New Law Recognizes Third Gender on NYC Birth Certificates

By David Brand

Starting Jan. 1, 2019, New York City birth certificates will feature a third gender category — gender X — for the first time.

 Mayor Bill de Blasio signed a new law to include a third gender on New York City birth certificates. // Photo by Michael Appleton/Mayoral Photography Office

Mayor Bill de Blasio signed a new law to include a third gender on New York City birth certificates. // Photo by Michael Appleton/Mayoral Photography Office

A new law signed by Mayor Bill de Blasio Tuesday will make it easier for transgender and gender non-binary people born in New York City to amend their birth certificates to better reflect their gender identities.

“New Yorkers should be free to tell their government who they are, not the other way around,” de Blasio said. “This new legislation will empower all New Yorkers — especially our transgender and gender non-binary residents — to have birth certificates that better reflect their identity, and it furthers the city's commitment to defending the rights of our LGBTQ community.”

The law will enable individuals to self-attest their own gender identity on birth certificate applications without requiring that people seek input from medical and mental health professionals.

“Today is a landmark day for our city,” said City Council Speaker Corey Johnson. “New York is sending a clear message to people who are transgender, gender non-conforming and non-binary that we are here for you. This law will help those friends, neighbors and colleagues better self-identify on their birth certificates, a document that’s so important in everyday life. I am proud of my Council colleagues, the administration, and advocates for making this a reality.”

Oregon, California, Washington and New Jersey already offer Gender X for birth certificates and Oregon, Maine, California and Washington, D.C offer the designation for driver’s licenses.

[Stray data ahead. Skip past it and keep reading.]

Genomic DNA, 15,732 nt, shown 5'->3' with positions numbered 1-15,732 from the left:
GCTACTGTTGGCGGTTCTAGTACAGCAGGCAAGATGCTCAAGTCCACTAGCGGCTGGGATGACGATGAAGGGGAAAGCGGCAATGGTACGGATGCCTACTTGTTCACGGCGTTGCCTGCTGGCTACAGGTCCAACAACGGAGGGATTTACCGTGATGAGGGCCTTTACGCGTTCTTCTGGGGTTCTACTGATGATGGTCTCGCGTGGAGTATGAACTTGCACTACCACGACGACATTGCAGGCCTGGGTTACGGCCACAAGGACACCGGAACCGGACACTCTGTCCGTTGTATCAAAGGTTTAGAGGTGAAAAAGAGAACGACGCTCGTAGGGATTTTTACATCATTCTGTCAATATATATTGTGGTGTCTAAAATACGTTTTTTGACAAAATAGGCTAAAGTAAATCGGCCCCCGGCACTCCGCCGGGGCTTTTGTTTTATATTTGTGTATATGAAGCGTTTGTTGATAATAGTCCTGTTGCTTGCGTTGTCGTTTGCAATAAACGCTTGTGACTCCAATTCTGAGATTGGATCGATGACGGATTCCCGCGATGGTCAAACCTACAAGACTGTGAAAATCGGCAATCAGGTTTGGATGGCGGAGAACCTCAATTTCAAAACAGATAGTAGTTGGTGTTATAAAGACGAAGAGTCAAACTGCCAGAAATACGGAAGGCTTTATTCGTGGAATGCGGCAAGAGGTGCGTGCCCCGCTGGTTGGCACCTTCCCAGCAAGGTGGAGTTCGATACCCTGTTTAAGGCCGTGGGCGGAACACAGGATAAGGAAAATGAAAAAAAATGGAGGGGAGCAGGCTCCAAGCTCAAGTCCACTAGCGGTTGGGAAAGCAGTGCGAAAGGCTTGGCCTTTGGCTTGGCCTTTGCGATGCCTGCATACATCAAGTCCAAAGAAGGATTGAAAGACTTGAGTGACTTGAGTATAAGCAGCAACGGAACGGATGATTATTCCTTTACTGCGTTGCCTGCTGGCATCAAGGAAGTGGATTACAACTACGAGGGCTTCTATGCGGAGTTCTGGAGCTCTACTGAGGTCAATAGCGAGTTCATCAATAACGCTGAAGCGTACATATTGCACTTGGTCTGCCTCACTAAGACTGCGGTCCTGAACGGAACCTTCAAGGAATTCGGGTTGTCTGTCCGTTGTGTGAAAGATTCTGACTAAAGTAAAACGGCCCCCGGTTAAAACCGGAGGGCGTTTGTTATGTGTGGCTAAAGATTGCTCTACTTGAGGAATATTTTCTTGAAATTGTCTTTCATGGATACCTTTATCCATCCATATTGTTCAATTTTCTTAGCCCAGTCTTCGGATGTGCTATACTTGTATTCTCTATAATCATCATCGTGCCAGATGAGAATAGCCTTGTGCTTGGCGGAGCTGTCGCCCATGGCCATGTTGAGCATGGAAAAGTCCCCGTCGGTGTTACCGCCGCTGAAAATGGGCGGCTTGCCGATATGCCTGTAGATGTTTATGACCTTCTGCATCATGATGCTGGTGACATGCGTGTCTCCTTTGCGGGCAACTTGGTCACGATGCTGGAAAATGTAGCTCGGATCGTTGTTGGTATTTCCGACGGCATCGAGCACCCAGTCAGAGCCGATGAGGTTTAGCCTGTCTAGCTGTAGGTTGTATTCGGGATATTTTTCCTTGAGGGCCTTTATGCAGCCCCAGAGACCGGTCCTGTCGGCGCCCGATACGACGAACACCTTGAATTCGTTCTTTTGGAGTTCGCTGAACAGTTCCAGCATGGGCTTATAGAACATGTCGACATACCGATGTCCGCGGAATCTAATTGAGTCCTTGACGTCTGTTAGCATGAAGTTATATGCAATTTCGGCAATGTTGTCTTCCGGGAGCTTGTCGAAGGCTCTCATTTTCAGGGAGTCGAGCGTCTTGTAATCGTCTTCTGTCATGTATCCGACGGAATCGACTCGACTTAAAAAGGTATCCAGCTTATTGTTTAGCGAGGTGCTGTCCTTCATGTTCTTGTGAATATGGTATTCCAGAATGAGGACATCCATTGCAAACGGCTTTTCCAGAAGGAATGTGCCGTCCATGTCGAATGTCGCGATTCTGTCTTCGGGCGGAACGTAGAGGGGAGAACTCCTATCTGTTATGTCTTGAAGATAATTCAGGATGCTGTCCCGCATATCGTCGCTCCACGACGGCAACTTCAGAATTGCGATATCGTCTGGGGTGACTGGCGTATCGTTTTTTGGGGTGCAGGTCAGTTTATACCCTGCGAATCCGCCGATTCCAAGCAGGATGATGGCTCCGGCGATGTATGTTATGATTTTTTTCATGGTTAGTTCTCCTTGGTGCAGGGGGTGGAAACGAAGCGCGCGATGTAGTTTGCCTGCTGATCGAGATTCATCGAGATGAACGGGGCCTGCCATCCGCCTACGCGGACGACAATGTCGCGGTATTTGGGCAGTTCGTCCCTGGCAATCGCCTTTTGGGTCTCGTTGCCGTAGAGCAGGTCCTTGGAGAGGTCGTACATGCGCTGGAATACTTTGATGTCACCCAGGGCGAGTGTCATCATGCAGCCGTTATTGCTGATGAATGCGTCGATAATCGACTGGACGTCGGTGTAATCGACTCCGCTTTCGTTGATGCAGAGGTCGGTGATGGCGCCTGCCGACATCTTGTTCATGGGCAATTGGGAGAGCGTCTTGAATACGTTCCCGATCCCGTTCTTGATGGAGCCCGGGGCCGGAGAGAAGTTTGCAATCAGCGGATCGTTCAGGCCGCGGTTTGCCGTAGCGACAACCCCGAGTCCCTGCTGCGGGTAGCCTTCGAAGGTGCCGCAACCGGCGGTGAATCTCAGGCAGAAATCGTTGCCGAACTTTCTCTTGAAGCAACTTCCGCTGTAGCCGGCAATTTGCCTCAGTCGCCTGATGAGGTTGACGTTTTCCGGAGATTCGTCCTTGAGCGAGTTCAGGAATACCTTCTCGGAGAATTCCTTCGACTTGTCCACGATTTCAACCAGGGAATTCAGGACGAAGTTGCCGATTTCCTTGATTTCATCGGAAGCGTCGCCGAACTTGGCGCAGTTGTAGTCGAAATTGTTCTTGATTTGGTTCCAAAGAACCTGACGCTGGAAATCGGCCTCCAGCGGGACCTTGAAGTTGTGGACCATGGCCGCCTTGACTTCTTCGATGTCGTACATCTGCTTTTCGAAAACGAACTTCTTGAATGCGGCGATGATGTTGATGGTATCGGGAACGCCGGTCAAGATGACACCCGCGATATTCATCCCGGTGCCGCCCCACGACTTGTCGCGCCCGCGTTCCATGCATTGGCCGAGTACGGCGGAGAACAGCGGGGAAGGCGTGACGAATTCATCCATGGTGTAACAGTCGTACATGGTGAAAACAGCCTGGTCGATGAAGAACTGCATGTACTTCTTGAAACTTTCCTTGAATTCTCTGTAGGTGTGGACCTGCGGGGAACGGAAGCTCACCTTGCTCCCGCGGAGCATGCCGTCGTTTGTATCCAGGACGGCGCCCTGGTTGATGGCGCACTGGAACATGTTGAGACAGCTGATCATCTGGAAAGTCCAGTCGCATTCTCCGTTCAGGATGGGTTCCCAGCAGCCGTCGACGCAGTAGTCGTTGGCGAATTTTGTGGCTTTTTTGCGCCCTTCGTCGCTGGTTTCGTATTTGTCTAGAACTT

LGBTQ leaders and human rights advocates hailed the new law.

“This legislation is a historic and vital step forward for our city and country,” said Ashe McGovern, director of the NYC Unity Project. “As a non-binary trans person, I intimately understand the discrimination our communities face as a result of mismatched or inaccurate identity documents. With this move, the Mayor is signaling clearly that New York City sees us, hears us, and deeply supports our fundamental right to self-determination.”

 LGBTQ advocates cheered the new law the bill signing event Tuesday. // Photo by Michael Appleton/Mayoral Photography Office

LGBTQ advocates cheered the new law the bill signing event Tuesday. // Photo by Michael Appleton/Mayoral Photography Office

“For too long, transgender, non-binary and gender nonconforming people, and older people in particular, have lived in the shadows, suffering widespread discrimination, high rates of violence, social isolation, and mounting health care barriers,” said Michael Adams, CEO of SAGE. “For our city’s transgender elders, being able to obtain a birth certificate that matches their gender – without the need to go through a healthcare provider – is a vital to assert their selfhood. Today, older transgender people, and all New Yorkers, know that the City has their back.”